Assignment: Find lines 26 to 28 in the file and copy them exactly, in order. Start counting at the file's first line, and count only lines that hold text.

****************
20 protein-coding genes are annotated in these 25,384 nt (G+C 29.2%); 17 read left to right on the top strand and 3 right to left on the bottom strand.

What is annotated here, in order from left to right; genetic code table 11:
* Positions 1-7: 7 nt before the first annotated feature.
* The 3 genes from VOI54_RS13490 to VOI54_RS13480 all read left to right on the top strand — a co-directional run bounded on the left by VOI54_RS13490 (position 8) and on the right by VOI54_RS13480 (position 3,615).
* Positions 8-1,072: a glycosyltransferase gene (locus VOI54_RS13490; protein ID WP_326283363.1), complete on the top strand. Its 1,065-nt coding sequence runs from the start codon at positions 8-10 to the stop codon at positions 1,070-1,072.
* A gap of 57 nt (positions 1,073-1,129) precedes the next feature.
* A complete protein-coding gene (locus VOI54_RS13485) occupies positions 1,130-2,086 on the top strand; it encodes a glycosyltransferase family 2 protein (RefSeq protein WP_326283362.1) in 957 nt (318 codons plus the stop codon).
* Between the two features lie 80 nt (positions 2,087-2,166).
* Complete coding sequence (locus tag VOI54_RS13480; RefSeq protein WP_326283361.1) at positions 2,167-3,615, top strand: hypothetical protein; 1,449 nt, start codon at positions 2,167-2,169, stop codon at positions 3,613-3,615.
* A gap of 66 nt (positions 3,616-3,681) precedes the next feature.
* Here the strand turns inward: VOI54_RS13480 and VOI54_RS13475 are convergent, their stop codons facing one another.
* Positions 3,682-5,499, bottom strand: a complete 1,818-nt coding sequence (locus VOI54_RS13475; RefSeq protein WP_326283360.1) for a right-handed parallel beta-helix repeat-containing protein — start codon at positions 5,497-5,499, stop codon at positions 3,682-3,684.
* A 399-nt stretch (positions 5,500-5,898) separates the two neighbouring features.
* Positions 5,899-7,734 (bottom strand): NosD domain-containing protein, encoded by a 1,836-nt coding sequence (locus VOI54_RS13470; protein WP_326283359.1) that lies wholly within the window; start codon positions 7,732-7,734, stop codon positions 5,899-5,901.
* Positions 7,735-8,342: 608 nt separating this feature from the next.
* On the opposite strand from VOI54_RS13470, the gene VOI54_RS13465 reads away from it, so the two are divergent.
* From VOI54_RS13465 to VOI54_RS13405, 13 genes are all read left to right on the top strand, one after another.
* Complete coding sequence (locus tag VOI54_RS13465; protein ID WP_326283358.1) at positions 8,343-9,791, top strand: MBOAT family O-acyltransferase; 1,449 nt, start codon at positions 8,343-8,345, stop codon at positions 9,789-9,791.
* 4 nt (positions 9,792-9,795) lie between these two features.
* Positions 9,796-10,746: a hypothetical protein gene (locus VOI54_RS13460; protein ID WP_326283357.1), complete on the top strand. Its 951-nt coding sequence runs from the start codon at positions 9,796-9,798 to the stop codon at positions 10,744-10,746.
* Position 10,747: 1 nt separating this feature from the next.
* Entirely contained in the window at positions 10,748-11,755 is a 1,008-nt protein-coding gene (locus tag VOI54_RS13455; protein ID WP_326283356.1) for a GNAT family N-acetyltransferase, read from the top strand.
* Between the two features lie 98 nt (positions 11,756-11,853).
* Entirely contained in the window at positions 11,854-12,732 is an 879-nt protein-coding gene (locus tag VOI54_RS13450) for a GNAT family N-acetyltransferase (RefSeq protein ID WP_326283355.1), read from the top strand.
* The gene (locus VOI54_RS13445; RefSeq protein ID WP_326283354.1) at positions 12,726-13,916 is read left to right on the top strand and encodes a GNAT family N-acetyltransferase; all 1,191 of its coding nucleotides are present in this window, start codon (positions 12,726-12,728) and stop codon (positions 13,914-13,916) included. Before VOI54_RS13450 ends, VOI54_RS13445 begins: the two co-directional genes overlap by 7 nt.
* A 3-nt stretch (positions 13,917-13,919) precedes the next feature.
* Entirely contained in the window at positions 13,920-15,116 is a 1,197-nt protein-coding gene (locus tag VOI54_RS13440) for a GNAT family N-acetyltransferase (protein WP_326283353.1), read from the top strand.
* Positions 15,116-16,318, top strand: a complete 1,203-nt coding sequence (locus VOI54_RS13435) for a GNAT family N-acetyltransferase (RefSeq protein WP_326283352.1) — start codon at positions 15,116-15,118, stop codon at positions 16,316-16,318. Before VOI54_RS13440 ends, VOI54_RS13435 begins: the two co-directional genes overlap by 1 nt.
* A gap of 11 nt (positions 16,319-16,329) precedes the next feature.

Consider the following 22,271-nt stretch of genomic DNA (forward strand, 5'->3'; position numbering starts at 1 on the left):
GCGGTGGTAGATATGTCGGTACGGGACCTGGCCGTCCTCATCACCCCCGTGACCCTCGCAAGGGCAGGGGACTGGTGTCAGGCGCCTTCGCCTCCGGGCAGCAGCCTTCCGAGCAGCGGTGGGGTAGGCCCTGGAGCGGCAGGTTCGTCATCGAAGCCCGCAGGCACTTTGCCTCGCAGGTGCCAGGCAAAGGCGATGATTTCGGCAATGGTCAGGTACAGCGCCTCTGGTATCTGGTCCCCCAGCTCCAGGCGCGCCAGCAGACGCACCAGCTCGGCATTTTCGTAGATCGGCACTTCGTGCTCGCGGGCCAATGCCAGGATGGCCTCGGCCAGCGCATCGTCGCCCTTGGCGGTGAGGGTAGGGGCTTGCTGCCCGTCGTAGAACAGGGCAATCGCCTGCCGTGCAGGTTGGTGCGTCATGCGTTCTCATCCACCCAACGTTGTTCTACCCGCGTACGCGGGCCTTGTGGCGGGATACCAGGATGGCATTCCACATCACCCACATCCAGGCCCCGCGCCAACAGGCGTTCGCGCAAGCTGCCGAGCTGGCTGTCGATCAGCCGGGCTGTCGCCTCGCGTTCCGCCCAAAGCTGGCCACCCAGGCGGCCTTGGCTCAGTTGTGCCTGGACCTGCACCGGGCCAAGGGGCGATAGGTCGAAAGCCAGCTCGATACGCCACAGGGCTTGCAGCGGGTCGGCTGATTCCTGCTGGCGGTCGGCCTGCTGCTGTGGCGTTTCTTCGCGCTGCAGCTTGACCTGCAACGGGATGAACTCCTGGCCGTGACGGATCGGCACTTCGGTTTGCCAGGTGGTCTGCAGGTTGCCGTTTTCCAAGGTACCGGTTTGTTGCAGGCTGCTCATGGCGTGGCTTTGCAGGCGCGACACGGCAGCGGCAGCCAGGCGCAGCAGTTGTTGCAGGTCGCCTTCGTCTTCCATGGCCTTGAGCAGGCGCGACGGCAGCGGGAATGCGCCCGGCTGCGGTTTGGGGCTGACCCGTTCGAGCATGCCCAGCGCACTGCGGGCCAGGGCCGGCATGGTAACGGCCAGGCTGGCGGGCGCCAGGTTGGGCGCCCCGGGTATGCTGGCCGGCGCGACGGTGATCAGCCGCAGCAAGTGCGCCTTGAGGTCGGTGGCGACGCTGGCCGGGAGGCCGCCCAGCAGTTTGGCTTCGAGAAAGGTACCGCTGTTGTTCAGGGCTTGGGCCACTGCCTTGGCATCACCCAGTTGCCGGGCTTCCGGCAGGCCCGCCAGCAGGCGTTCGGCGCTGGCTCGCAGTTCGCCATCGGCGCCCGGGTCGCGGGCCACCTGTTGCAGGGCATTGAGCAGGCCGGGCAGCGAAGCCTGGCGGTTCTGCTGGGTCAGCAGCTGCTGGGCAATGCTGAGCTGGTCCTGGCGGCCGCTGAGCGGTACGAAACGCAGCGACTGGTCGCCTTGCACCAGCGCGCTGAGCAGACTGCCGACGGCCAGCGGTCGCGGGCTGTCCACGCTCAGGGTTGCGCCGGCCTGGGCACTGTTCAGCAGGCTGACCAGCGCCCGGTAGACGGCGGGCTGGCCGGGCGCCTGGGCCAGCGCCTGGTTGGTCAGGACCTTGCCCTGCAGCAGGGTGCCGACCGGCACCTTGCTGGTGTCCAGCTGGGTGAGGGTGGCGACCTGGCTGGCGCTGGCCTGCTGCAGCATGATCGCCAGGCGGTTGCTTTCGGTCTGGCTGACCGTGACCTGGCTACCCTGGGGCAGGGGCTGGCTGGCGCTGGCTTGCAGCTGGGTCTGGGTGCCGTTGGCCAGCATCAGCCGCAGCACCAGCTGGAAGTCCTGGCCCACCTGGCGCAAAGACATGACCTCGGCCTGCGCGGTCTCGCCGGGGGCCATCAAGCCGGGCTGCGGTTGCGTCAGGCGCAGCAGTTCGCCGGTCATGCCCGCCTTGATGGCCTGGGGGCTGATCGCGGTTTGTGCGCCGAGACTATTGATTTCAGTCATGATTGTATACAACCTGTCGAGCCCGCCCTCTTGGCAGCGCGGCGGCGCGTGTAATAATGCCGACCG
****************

* A 3-nt stretch (positions 13,917-13,919) precedes the next feature.
* Entirely contained in the window at positions 13,920-15,116 is a 1,197-nt protein-coding gene (locus tag VOI54_RS13440) for a GNAT family N-acetyltransferase (protein WP_326283353.1), read from the top strand.
* Positions 15,116-16,318, top strand: a complete 1,203-nt coding sequence (locus VOI54_RS13435) for a GNAT family N-acetyltransferase (RefSeq protein WP_326283352.1) — start codon at positions 15,116-15,118, stop codon at positions 16,316-16,318. Before VOI54_RS13440 ends, VOI54_RS13435 begins: the two co-directional genes overlap by 1 nt.